Former Georgian leader’s court victory the newest chapter in a colourful career
Oligarchs now facing sanctions and the discomfort of seeing their luxurious lifestyles thrown into the spotlight may be disconcerted to recall that one of their alleged number, just four months ago in a Bermuda Court, vividly described his rise to dizzying wealth on the back of the collapse of the Soviet Union.
Bidzina Ivanishvili, who today won a $500 million judgment against Swiss banking giant Credit Suisse, is a former leader of the Caucasus nation of Georgia and founder of the ruling party Georgian Dream.
The party began in 2012, just four years after Russian president Vladimir Putin invaded the country.
Mr Ivanishvili ran successfully in that year’s election on a platform that friendlier to Russia than his opponent, but remained Prime Minister for just one year, and then party chairman from 2018 until 2021.
Since Russia invaded Ukraine last month, the ruling party has had to tread a careful line between support for its fellow former Soviet republic and attempting not to aggravate its giant neighbour. This has not stopped it from applying to join the European Union, however.
Today, the billionaire lives in a futuristic $50-million home The New York Times described as a ‘glassle’ that includes a shark tank, helipad and part of his $1 billion collection of modern art. The edifice sits on the hills above the Georgian capital, Tbilisi.
Mr Ivanishvili made his multibillion-dollar fortune in the former Soviet Union focusing on the technology and banking sectors before returning to Georgia and entering politics.
A student in Moscow when the 1991-92 collapse occurred, he described that time as “… the wildest capitalism in Russia and Georgia after the break-up of the Soviet Union”, during his court appearance.
Mr Ivanishvili testified he began his business empire by importing small-scale electronics and mobile phones, getting started with money borrowed from relatives and friends.
“We extended it in the classic mould. We managed to make it grow,” he said.
He was determined to remedy the lack of banking services he found.
He said: “It showed me an opportunity and I decided to use it. We actually managed to earn $1 million, and with that we bought the bank.”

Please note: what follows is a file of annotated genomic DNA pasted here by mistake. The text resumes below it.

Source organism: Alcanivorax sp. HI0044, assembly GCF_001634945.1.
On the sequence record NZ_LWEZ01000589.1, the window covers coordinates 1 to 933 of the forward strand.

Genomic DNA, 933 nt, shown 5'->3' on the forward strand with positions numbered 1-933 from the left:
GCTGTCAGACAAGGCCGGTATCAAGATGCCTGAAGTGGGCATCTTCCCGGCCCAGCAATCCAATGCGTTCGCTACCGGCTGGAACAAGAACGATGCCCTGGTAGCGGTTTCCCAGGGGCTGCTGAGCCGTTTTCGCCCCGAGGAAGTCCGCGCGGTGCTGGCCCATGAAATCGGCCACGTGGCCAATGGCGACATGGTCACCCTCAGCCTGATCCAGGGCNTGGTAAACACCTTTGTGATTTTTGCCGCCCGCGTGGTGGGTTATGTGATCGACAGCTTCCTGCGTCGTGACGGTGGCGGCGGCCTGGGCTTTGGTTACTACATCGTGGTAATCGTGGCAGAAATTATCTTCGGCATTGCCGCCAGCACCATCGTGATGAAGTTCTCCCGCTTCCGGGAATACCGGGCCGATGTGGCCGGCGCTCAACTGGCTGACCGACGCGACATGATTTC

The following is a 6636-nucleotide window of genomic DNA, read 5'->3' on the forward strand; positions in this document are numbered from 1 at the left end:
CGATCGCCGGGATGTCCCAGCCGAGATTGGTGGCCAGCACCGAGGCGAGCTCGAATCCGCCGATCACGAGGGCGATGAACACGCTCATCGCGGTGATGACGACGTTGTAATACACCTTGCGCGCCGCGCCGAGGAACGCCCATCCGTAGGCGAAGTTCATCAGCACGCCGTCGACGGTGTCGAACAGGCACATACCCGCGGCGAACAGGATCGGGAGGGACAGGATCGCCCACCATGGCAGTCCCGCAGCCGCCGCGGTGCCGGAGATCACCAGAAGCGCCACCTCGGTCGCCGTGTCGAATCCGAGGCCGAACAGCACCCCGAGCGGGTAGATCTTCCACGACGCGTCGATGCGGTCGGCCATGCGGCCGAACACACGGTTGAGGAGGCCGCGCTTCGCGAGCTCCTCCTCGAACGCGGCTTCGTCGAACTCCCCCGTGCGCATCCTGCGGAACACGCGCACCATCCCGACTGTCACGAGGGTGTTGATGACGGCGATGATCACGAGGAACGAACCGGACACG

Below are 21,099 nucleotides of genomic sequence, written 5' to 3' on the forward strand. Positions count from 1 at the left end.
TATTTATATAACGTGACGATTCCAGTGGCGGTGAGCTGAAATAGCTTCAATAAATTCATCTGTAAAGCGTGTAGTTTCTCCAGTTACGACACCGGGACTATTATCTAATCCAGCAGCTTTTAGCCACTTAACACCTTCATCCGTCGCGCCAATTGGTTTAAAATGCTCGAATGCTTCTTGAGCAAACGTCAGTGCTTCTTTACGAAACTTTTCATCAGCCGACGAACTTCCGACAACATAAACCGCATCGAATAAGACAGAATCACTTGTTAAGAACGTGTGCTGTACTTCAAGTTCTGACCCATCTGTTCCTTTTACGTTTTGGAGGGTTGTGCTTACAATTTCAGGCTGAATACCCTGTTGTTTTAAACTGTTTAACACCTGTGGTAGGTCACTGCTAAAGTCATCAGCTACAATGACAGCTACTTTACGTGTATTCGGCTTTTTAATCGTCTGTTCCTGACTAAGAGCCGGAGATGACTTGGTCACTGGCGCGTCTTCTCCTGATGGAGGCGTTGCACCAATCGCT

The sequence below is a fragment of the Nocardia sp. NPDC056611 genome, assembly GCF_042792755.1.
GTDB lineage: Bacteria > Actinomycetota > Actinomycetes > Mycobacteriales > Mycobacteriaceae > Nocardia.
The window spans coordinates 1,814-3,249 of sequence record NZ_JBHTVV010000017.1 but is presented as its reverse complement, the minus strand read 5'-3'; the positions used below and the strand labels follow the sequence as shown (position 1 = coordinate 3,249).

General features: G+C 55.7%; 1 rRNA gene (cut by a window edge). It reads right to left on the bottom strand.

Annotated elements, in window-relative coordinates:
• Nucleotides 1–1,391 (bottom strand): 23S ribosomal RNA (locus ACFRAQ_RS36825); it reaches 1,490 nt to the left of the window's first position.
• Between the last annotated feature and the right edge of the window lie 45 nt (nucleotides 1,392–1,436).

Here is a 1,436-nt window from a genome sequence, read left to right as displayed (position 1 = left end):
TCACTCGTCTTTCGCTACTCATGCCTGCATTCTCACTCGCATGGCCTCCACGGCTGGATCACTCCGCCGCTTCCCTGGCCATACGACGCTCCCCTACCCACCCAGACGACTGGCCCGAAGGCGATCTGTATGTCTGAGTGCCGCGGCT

From there, he said, he continued to take advantage of business opportunities, ultimately building a multibillion-dollar empire comprising of banking, manufacturing, mining, technology interests and more.
But he sold much of his Russian holdings and placed a significant portion of the proceeds with Credit Suisse when he returned to Georgia and entered politics.
It was a call for a significant portion of his wealth, made as a result of futures contracts made for Credit Suisse life insurance policies, that led him to sue the banking giant’s Bermuda-based insurance arm for $400 million, in a case heard by Chief Justice Narinder Hargun during November and December.
Mr Ivanishvili said he discovered huge losses when a review of his unit-linked life insurance policy account statements disclosed a call for hundreds of millions of dollars.
The policies are tax-saving, financial products that allow for both insurance and investment. The holder of the policy, through a power of attorney for the insurer, can also withdraw funds.
The $400 million demand was made to cover the cost of shares in a drug development company, Raptor Pharmaceutical Corp, when trials for a new drug failed. The value of the stock plunged and the demand for payment was made.
It was revealed during testimony that Mr Ivanishvili’s Credit Suisse relationship manager, Patrice Lescaudron, was caught and disciplined, having engaged in fraudulent dealings, particularly in respect to Raptor Pharmaceutical.
Credit Suisse, however, did not take definitive action to put a halt to Lescaudron’s unsanctioned activities until Mr Ivanishvili complained.
He said Lescaudron should have been stopped.
The revelations during the trial included that at least some share purchases generated kickbacks for Lescaudron, who used the Bermuda subsidiary to facilitate unauthorised acquisitions for the billionaire client’s account.
A table, drawn up by investigators into Lescaudron’s fraudulent activities, indicated about 27 million Swiss francs had been paid in those kickbacks to the rogue banker between 2010 until at least 2013.
It was also revealed that it was possible Lescaudron did not give the direct orders to buy at least a portion of the shares.
However, Mr Ivanishvili also gave evidence that he had paid Lescauldron personal bonuses that amounted to more than $1 million.
The fraudster was convicted of financial crimes and sentenced to prison. He was released early because of poor health, but soon afterwards, in 2020, died by suicide.
The Credit Suisse case took five weeks to be heard and was conducted via video conferencing with witnesses testifying from nations as far afield as Georgia, Switzerland and Canada, while the legal teams were based in London with Mr Hargun hearing the case in Bermuda.